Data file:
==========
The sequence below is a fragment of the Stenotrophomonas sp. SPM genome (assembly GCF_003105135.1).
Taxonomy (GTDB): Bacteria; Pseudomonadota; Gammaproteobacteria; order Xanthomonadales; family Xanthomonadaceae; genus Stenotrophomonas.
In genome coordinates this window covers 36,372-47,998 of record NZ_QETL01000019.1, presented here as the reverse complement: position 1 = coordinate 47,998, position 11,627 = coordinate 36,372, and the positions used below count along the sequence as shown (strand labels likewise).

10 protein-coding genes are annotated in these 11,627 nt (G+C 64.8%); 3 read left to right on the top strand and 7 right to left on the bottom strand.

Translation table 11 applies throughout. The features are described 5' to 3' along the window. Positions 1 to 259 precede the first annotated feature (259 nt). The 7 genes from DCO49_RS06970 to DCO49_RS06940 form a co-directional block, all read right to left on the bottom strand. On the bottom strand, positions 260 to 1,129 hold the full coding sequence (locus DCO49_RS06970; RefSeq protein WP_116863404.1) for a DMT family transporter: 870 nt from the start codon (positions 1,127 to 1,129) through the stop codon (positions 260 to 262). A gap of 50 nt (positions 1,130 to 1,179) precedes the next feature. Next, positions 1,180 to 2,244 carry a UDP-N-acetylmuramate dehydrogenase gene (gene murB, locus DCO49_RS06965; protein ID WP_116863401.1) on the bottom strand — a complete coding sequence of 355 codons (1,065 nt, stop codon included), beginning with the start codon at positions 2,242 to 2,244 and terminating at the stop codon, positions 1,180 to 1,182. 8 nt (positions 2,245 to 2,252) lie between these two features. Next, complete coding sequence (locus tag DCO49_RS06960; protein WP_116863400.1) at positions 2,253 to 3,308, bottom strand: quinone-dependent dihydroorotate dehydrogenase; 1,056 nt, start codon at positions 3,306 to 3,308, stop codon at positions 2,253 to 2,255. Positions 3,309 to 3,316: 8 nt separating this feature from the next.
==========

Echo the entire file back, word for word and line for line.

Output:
The sequence below is a fragment of the Stenotrophomonas sp. SPM genome (assembly GCF_003105135.1).
Taxonomy (GTDB): Bacteria; Pseudomonadota; Gammaproteobacteria; order Xanthomonadales; family Xanthomonadaceae; genus Stenotrophomonas.
In genome coordinates this window covers 36,372-47,998 of record NZ_QETL01000019.1, presented here as the reverse complement: position 1 = coordinate 47,998, position 11,627 = coordinate 36,372, and the positions used below count along the sequence as shown (strand labels likewise).

10 protein-coding genes are annotated in these 11,627 nt (G+C 64.8%); 3 read left to right on the top strand and 7 right to left on the bottom strand.

Translation table 11 applies throughout. The features are described 5' to 3' along the window. Positions 1 to 259 precede the first annotated feature (259 nt). The 7 genes from DCO49_RS06970 to DCO49_RS06940 form a co-directional block, all read right to left on the bottom strand. On the bottom strand, positions 260 to 1,129 hold the full coding sequence (locus DCO49_RS06970; RefSeq protein WP_116863404.1) for a DMT family transporter: 870 nt from the start codon (positions 1,127 to 1,129) through the stop codon (positions 260 to 262). A gap of 50 nt (positions 1,130 to 1,179) precedes the next feature. Next, positions 1,180 to 2,244 carry a UDP-N-acetylmuramate dehydrogenase gene (gene murB, locus DCO49_RS06965; protein ID WP_116863401.1) on the bottom strand — a complete coding sequence of 355 codons (1,065 nt, stop codon included), beginning with the start codon at positions 2,242 to 2,244 and terminating at the stop codon, positions 1,180 to 1,182. 8 nt (positions 2,245 to 2,252) lie between these two features. Next, complete coding sequence (locus tag DCO49_RS06960; protein WP_116863400.1) at positions 2,253 to 3,308, bottom strand: quinone-dependent dihydroorotate dehydrogenase; 1,056 nt, start codon at positions 3,306 to 3,308, stop codon at positions 2,253 to 2,255. Positions 3,309 to 3,316: 8 nt separating this feature from the next.